Listen to Podcast
Like podcasts? Find our full archive here or anywhere you listen to podcasts: search Community IT Innovators Nonprofit Technology Topics on Apple, Spotify, Google, Stitcher, Pandora, and more. Or ask your smart speaker.
View or Download Slides
Download the slides: 2021 Nonprofit Cybersecurity Incident Report
2021 Nonprofit Cybersecurity Incident Report
Join CTO and Nonprofit Cybersecurity expert Matthew Eshleman as he walks through the third annual Community IT Nonprofit Cybersecurity Incident Report.
This report looks at the different types of attacks that occur at small and mid-sized nonprofit organizations. Is your nonprofit prepared?
Matt also shares advice on security improvements that provide protection against the most common attacks. Learn the role of leadership in placing a value on cybersecurity preparedness for your nonprofit and the long term planning that should accompany your immediate assessment of your security risk.
Learn about real cyberattacks on nonprofit organizations and how they responded to these attempted hacks. Matt gives you the tools you need to protect your organization and staff from cybercrimes.
Many of these tips you can put in place quickly and train your staff on immediately.
You may also be interested in downloading our completely revised 2021 Cybersecurity Readiness for Nonprofits Playbook, or seeing the webinar walk through of this Playbook.
As the Chief Technology Officer at Community IT and our resident cybersecurity expert, Matthew Eshleman is responsible for shaping Community IT’s strategy around the technology platforms used by organizations to be secure and productive. With a deep background in network infrastructure, he fundamentally understands how technology works and interoperates both in the office and in the cloud.
Matt joined Community IT as an intern in the summer of 2000 and after finishing his dual degrees in Computer Science and Computer Information Systems at Eastern Mennonite University, he rejoined Community IT as a network administrator in January of 2001. Matt has steadily progressed up at Community IT and while working full time received his MBA from the Carey School of Business at Johns Hopkins University.
Matt is a frequent speaker at NTEN events and has presented at the Inside NGO conference, Non-Profit Risk Management Summit and Credit Builders Alliance Symposium. He is also the session designer and trainer for TechSoup’s Digital Security course. He presents updated tips to protect your login credentials throughout the year.
Matt is excited to present this 2021 nonprofit cybersecurity incident report.
2021 Nonprofit Cybersecurity Incident Report
Johan Hammerstrom: Welcome to the February, 2021 Community IT Innovators webinar. Thank you for joining us for today’s webinar in which we are going to be reviewing the results of our annual Nonprofit Cybersecurity Incident Report. Today, our Chief Technology Officer, Matthew Eshleman will be reviewing the results of our annual survey on cybersecurity incidents in the Nonprofit Sector. We will be discussing which security incidents were the most common in 2020, and the types of attacks that all Nonprofit Organizations should be defending themselves against.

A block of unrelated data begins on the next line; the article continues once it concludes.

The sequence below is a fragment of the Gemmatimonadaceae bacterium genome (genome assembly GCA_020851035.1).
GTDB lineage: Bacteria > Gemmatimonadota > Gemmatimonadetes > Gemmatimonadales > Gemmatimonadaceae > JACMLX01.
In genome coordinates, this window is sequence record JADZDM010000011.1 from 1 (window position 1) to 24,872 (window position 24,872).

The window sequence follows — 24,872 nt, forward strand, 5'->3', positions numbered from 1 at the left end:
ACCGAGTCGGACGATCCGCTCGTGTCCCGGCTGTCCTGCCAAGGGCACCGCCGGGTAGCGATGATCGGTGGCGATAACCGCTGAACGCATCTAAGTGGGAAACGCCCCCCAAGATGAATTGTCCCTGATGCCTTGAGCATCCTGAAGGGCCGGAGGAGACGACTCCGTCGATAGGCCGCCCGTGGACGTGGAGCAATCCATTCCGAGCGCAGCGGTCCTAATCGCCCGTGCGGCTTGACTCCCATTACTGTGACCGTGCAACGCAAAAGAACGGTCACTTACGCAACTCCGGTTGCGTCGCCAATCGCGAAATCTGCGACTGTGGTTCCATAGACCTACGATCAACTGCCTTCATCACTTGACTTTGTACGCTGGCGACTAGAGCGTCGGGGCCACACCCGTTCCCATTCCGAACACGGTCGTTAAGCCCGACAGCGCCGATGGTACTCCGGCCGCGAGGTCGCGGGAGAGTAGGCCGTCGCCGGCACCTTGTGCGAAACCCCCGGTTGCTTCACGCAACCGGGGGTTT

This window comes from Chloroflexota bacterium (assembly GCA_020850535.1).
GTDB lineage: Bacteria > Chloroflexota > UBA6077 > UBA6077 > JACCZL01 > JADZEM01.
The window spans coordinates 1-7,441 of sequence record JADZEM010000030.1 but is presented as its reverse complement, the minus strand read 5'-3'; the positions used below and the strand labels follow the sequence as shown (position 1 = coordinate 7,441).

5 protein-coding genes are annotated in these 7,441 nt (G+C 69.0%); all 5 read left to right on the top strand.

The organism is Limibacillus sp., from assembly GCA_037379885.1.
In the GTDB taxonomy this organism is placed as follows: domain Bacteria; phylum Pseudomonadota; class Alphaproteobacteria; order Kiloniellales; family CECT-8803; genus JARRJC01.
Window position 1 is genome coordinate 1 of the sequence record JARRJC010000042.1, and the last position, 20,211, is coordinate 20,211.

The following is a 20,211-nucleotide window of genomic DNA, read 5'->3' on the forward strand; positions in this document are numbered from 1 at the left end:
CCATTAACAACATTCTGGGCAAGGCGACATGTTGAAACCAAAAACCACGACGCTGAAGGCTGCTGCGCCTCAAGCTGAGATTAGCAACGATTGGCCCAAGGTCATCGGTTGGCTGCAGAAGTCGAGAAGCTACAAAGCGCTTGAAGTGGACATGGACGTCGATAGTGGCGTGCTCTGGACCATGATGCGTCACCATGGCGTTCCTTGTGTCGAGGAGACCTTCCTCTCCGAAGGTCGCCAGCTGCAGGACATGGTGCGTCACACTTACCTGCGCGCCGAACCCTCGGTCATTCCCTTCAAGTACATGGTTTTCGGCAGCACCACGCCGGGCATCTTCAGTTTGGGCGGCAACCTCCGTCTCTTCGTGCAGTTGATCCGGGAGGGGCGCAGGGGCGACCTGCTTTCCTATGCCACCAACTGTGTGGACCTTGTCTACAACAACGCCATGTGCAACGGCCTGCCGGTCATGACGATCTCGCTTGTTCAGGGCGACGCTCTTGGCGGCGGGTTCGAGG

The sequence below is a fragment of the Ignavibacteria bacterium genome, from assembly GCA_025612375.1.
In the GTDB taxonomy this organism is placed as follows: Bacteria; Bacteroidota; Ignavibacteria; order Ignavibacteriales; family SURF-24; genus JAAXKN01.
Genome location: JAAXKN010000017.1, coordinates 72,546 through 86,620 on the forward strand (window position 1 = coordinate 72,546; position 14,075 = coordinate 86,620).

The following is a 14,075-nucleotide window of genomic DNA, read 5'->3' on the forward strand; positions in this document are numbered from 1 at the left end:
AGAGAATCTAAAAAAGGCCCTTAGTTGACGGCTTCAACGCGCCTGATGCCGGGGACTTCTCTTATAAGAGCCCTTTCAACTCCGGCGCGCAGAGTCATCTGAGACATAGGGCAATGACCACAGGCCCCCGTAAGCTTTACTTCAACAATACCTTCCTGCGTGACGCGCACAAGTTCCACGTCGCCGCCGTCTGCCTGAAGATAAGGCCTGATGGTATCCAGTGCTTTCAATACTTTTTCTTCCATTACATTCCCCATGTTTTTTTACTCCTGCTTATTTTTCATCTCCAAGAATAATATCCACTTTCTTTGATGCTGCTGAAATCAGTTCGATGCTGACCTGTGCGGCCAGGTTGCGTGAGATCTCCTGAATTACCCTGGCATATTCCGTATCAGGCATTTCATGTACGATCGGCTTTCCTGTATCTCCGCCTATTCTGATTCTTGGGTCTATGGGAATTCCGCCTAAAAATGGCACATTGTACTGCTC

Good afternoon, my name is Johan Hammerstrom and the CEO of Community IT and the moderator for this webinar series. The slides and recording for today’s webinar will be available on our website and YouTube channel later this week. If you’re watching on YouTube, please subscribe to our channel to receive automatic updates when we post new webinar recordings. You can use the chat feature today during the live session to ask questions throughout the webinar, and we’ll do our best to respond.
Now, before we begin, I’d like to tell you a little bit more about our company. Community IT is a 100% employee-owned company. Our team of 36 staff is dedicated to helping nonprofit organizations advance their missions through the effective use of technology. We’re technology experts, and we’ve been consistently named a top managed services provider by Channel Futures and we received this honor again in 2020. And now I’d like to ask today’s presenter, our Chief Technology Officer Matthew Eshleman to introduce himself.
Matthew Eshleman: Thank you, Johan. It’s great to be with you all again here today. So in addition to hearing my voice, I also see my face, not just the one on the slide. As Johan mentioned, I’m the Chief Technology Officer here at Community IT and I’ve just celebrated my 19th anniversary full-time and it’s been great to be on this journey with this employee-owned company as we’ve supported literally thousands of nonprofit organizations throughout that time.Today we’ll be talking about the results from our Nonprofit Cybersecurity Incident Report. This is a report that we’ve done now for three years. The original report was looking at data from 2018, 2019, and now we’ll be looking at data that was submitted to our service desk in 2020.